For Seniors

By Emergency Management Ontario

An emergency situation or an evacuation can be a frightening and confusing time. It is important that seniors be educated about the potential for emergencies, the steps they can take to be prepared for an emergency, the programs in place to help manage emergencies, and the services that are available to help them get through the emergency, and return to their regular routine.

The Emergency Survival Kit fact sheet outlines the basic items every individual should keep in an easy-to-reach place.

Emergency Survival Kits for Seniors

In addition to their basic Emergency Survival Kits, it is essential that senior citizens being evacuated during emergencies take with them any other equipment or devices they may need immediately.

Those items may include:

  • assistive devices such as such as canes, walkers, hearing aids, breathing apparatus, etc.
  • prescription eyewear and footwear
  • extra medications and vitamin supplements
  • copies of prescriptions
  • extra dentures (if required) and cleaner
  • personal papers, identification; and
  • list of names and telephone numbers (such as family members, doctor, case worker, seniors group contact person, etc.).

Seniors in high-rise buildings

High-rise buildings present unique challenges when evacuating. Residents should make themselves aware of:

  • all escape routes and location of emergency doors/exits on each floor
  • location of emergency buttons. Many seniors buildings have, strategically located in bedrooms and washrooms, emergency buttons which have a direct link to 911 or the building's superintendent.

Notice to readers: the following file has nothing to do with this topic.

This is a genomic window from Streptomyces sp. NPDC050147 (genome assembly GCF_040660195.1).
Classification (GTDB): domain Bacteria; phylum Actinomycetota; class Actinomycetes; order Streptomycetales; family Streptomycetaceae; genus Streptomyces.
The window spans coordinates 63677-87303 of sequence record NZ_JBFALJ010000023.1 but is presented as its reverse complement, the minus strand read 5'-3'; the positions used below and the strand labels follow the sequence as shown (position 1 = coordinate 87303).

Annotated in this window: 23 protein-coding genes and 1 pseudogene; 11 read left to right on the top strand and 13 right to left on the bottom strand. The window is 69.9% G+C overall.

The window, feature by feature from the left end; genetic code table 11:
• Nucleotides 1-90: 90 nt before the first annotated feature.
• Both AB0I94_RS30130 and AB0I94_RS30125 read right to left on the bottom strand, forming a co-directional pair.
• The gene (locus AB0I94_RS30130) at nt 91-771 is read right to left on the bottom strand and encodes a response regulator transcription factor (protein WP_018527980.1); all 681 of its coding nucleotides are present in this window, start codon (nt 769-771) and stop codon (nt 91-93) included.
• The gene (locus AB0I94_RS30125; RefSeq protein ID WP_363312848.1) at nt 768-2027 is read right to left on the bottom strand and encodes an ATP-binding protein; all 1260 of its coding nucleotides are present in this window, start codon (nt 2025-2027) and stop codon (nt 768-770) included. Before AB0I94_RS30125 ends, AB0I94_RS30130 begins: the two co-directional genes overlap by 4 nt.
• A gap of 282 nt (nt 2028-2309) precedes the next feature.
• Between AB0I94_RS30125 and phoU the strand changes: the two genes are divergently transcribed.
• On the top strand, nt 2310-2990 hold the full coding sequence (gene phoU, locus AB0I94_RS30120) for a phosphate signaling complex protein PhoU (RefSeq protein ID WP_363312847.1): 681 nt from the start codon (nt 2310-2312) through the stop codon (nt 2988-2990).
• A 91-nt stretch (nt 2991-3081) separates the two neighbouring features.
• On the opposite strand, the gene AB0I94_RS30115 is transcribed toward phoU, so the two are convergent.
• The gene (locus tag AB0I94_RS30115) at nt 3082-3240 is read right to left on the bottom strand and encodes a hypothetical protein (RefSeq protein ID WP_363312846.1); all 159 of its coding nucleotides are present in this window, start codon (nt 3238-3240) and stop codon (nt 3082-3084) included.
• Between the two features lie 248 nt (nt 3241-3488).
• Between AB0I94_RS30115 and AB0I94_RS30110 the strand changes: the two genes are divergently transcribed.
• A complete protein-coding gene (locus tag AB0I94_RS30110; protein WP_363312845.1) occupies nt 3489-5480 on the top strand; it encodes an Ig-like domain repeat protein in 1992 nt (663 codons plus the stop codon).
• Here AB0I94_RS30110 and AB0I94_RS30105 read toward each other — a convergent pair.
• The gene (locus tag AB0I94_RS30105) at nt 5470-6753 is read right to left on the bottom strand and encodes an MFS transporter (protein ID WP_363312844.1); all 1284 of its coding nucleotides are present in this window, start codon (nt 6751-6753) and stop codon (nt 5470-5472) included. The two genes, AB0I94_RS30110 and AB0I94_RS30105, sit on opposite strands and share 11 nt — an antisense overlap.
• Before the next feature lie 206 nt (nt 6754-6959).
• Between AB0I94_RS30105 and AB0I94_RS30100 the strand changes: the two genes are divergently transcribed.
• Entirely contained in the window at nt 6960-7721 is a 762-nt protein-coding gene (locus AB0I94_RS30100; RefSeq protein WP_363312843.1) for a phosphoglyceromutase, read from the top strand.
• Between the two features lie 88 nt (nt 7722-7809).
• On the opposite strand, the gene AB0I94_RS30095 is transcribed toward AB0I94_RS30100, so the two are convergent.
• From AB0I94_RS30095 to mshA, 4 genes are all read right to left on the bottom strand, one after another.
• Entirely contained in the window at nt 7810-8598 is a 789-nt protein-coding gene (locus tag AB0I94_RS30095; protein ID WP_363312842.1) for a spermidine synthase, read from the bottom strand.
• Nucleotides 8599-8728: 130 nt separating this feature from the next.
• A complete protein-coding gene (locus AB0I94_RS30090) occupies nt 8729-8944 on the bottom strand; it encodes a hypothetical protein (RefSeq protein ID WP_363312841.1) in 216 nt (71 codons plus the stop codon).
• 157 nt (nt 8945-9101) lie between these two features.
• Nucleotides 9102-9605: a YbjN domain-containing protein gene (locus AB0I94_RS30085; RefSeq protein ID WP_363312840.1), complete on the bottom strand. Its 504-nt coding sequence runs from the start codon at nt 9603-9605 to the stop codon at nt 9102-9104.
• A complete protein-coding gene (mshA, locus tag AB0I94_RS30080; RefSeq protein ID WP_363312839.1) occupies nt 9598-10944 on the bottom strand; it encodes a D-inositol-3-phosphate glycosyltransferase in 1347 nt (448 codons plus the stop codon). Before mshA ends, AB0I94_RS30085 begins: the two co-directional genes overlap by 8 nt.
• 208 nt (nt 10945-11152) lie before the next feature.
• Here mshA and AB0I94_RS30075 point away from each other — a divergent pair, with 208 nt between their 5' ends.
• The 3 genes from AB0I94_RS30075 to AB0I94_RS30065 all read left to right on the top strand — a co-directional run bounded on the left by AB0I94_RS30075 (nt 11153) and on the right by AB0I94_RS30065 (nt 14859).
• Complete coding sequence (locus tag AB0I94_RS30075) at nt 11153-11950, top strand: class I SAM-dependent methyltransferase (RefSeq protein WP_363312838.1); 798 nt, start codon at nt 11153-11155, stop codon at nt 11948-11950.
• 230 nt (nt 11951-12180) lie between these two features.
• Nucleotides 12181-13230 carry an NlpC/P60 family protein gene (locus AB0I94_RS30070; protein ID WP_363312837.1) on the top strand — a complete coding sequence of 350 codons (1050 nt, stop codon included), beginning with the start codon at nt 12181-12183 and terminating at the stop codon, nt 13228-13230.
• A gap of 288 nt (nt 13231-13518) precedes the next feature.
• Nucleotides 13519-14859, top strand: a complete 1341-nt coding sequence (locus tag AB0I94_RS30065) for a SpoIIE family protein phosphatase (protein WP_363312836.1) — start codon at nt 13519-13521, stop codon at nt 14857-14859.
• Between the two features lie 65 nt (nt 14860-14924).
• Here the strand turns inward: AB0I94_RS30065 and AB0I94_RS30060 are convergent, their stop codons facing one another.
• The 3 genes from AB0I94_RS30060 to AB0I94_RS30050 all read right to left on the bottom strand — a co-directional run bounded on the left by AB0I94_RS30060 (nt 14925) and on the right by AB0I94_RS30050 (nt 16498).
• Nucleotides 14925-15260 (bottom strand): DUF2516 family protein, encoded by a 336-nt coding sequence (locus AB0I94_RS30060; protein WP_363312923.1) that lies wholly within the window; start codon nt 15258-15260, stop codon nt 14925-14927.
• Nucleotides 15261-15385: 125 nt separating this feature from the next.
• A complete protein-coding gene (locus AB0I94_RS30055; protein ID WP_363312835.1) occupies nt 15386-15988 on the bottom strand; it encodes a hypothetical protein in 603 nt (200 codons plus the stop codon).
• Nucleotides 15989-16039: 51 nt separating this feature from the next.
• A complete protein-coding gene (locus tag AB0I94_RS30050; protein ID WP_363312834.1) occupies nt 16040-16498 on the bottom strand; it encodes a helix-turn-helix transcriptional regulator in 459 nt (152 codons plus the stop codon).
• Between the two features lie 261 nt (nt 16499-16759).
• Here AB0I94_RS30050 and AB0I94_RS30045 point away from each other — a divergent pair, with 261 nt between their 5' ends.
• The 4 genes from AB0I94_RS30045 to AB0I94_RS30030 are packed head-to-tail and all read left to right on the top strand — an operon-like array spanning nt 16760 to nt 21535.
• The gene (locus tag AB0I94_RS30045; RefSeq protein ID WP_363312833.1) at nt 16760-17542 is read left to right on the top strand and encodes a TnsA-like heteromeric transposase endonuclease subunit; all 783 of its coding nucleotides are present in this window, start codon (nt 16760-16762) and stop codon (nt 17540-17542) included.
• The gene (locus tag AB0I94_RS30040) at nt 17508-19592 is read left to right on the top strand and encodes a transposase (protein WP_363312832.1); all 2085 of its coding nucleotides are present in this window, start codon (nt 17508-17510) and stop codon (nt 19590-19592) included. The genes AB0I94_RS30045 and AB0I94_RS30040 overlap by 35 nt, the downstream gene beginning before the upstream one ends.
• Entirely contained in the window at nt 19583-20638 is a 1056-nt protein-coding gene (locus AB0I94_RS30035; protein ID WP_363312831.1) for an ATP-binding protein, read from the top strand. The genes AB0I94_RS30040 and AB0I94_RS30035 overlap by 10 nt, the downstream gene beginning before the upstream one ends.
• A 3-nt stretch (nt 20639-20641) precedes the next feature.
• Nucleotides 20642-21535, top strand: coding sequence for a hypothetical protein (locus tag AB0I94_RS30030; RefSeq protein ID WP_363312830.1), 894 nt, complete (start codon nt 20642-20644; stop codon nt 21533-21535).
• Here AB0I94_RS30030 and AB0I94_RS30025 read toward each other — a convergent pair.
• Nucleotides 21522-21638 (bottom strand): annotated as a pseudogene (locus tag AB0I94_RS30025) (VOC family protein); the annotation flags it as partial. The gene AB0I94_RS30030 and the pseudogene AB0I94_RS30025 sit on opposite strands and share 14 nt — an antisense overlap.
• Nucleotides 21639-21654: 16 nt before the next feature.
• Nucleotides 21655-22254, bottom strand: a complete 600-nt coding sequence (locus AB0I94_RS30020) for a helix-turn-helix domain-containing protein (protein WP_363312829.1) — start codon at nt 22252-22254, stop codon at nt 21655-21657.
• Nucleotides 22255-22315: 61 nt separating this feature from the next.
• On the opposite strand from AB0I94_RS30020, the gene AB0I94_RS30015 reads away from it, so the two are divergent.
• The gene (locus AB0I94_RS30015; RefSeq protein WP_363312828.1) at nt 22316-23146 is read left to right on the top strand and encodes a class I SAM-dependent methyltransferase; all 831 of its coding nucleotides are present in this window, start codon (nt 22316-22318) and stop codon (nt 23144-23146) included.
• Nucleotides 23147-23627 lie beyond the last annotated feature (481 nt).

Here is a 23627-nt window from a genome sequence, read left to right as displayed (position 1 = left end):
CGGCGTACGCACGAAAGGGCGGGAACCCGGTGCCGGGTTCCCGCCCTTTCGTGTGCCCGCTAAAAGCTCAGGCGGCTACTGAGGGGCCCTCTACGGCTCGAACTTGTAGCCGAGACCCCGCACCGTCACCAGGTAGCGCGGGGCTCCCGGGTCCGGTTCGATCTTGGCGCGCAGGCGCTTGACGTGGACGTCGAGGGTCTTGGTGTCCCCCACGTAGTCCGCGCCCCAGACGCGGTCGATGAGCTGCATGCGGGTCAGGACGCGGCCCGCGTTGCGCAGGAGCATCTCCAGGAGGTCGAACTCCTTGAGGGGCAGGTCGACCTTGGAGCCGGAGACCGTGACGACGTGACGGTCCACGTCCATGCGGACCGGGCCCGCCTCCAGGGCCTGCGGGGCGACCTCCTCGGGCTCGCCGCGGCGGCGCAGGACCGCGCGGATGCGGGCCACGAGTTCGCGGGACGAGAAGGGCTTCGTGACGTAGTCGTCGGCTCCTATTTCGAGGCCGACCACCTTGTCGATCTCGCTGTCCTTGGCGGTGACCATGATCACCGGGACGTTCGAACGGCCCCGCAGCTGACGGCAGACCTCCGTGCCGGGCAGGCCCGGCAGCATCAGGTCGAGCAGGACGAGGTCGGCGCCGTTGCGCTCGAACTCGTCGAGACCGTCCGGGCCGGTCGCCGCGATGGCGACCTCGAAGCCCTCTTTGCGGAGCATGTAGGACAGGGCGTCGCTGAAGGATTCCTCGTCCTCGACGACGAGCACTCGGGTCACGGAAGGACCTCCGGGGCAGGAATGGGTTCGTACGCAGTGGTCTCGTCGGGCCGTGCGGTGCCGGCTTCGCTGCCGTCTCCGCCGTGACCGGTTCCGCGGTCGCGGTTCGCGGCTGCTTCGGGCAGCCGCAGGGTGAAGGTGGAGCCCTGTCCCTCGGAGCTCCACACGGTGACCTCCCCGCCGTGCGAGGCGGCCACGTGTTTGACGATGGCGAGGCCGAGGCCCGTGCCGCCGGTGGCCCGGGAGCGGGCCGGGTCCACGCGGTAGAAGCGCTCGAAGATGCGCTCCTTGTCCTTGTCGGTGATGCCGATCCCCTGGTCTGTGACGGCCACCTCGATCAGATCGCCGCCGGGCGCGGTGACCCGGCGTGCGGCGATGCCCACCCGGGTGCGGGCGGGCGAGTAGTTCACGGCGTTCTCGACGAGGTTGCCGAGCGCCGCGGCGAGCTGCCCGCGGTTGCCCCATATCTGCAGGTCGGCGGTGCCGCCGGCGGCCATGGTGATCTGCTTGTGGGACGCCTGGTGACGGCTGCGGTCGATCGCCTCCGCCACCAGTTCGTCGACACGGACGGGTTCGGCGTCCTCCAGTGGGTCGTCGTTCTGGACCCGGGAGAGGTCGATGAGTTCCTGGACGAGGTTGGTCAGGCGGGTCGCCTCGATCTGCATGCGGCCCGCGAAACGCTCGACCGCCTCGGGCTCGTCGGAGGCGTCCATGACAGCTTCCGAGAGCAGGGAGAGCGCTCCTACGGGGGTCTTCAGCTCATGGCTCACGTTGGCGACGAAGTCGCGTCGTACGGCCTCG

• the building's evacuation plan
  • the building superintendent's phone number
  • who conducts evacuation drills, and how often
  • who sits on the Building Safety Committee
  • who are the floor monitors in the event of an emergency
  • the names and phone numbers of on-site doctors, social workers and the hours they keep (if applicable). These people will likely be on call at various times throughout the week and will usually have an office in the building.

High-rise building managers can help those senior residents who may have difficulty evacuating on their own due to a physical impairment or disability, by:

  • maintaining an up-to-date list of names and addresses of all seniors in the building, noting the special needs and requirements of each, and copying that list to superintendents.
  • making available large printed signs for those requiring assistance to place in their window in the event of an emergency, indicating that they require assistance.